During the seizure, the person is not aware of what is going on. During the clonic phase they may hit something, bite their tongue. If you are riding a horse, either of these phases can throw you off.
    Once the seizure is over, the body goes limp and the person feels very sedated, usually falls asleep deeply, and later on has amnesia for the period of the seizure. That's a typical scenario.
     
  23. jazzabel
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    jazzabel Contributing Member Contributor

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    I know :D Sorry, it's my pms time :D
     
  24. GoldenGhost
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    Not to sound like the bad guy here but the demands of answering said questions could simply be answered yourself by research on your part. All you have to do is google anything regarding muscle failure and you have every single situation you could possibly think of at your hands. If this happens to the body, this is what happens to the limbs. Then, as I said in my previous post, your imagination is all you have to insert. Take the time and look these things up. Find out what a seizure is, find out what spasms are, find out what happens when muscles fail altogether as a result of cramping, the limits of mobility involved. You could have googled all this days ago and then applied it all to your writing, instead of, (I am sure your intentions are innocent) demanding your questions be answered via the forums.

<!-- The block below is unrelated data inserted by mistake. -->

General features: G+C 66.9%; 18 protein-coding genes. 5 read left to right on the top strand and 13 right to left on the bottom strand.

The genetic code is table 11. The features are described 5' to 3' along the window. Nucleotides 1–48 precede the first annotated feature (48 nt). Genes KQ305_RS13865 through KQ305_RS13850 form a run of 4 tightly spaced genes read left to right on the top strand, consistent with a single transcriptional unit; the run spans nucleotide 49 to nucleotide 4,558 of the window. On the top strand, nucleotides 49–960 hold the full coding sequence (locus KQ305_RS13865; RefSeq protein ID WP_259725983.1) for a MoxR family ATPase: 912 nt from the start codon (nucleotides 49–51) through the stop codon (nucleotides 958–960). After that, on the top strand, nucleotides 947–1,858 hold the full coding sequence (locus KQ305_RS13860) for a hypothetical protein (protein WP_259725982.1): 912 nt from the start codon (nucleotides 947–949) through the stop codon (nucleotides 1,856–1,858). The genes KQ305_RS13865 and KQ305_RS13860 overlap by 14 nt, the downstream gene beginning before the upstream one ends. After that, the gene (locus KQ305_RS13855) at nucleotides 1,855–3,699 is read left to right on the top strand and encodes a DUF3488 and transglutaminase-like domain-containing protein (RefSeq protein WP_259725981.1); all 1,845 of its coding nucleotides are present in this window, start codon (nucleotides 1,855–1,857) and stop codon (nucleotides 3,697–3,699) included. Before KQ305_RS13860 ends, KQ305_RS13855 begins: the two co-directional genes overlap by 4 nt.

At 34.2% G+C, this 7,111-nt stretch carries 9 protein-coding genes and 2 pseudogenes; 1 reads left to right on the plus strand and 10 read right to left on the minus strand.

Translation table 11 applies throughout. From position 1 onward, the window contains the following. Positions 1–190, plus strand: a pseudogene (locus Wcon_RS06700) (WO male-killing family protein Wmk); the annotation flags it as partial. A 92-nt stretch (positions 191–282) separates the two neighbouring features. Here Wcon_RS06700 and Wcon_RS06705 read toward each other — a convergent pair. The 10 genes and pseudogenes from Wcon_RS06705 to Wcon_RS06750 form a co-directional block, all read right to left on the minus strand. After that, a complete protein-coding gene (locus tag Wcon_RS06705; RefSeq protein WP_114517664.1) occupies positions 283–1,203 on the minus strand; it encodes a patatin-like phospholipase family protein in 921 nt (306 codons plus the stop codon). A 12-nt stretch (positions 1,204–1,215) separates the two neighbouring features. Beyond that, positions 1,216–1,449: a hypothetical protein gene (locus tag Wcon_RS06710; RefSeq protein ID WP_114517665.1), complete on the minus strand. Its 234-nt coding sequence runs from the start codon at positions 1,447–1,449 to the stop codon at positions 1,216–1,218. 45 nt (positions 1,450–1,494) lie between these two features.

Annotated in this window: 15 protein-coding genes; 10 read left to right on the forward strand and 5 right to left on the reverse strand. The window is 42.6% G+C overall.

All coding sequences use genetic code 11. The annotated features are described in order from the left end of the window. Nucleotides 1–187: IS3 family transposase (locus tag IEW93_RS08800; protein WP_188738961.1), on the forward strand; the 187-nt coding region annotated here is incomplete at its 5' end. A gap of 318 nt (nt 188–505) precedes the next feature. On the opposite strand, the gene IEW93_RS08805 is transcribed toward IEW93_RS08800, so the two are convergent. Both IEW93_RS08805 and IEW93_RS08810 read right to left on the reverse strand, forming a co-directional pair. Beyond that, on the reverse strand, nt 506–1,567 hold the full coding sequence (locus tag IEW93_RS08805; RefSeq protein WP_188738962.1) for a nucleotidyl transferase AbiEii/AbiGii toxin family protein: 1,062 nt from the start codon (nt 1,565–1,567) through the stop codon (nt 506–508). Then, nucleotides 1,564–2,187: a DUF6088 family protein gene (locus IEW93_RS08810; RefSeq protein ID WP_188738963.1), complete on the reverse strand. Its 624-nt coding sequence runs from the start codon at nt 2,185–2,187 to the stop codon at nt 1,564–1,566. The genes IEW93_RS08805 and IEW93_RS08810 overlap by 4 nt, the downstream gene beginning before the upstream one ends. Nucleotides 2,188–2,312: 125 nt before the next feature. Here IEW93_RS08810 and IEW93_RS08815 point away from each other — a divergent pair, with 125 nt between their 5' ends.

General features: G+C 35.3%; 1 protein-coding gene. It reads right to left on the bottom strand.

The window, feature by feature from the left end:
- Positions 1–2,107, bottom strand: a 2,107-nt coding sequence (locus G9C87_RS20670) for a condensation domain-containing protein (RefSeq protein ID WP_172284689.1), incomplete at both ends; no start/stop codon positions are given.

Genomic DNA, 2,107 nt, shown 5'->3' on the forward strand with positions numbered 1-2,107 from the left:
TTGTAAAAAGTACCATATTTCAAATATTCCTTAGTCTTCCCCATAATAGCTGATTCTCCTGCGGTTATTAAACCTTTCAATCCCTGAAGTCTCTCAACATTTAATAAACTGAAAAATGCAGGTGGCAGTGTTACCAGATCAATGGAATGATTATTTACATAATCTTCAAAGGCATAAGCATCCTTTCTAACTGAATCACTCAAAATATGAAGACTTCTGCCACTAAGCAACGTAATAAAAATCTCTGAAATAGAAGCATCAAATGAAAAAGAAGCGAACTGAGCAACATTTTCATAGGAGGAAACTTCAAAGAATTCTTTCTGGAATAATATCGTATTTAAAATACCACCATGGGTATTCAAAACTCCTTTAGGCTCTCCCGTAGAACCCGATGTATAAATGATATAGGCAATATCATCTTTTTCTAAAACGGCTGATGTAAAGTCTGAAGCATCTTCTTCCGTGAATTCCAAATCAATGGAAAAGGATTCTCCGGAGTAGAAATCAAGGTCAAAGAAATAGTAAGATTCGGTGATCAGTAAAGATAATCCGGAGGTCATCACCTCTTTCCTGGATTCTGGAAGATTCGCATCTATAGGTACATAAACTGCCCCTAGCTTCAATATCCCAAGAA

And yes, a seizure would most definitely throw a rider off their horse, considering a seizure takes control of the entire body and sends it into convulsions leaving the person experiencing the seizure completely helpless to the involuntary movement and also, unaware as they come out of it with absolutely no recollection of the experience. Its like them blinking one moment and the next they are on the ground, similar to fainting. Limbs stiffen or flail around, or their body completely stiffens and their head just shakes. There are many different forms of seizures as well. You have ones that resemble small tremors throughout the body as if someone was extremely cold and then you have what are known as 'Grand Mal' seizures which disable the person completely. Please see the link at the bottom that I googled for an more indepth description to different seizures and their symptoms.

    http://www.mayoclinic.com/health/grand-mal-seizure/DS00222/DSECTION=symptoms
     
  25. mammamaia
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    mammamaia nit-picker-in-chief Contributor

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    ditto that, gg!

    dagolas... you could have saved yourself a lot of time by just looking up what happens when a person has a spasm or a seizure... your question has been more than adequately answered by myself and others here, so why don't you go back to your story now and write the scene?

    gg's advice is well worth following if/when you have other questions needing answers... of course, if you can't find them by creative googling, then it's worth a try to ask here...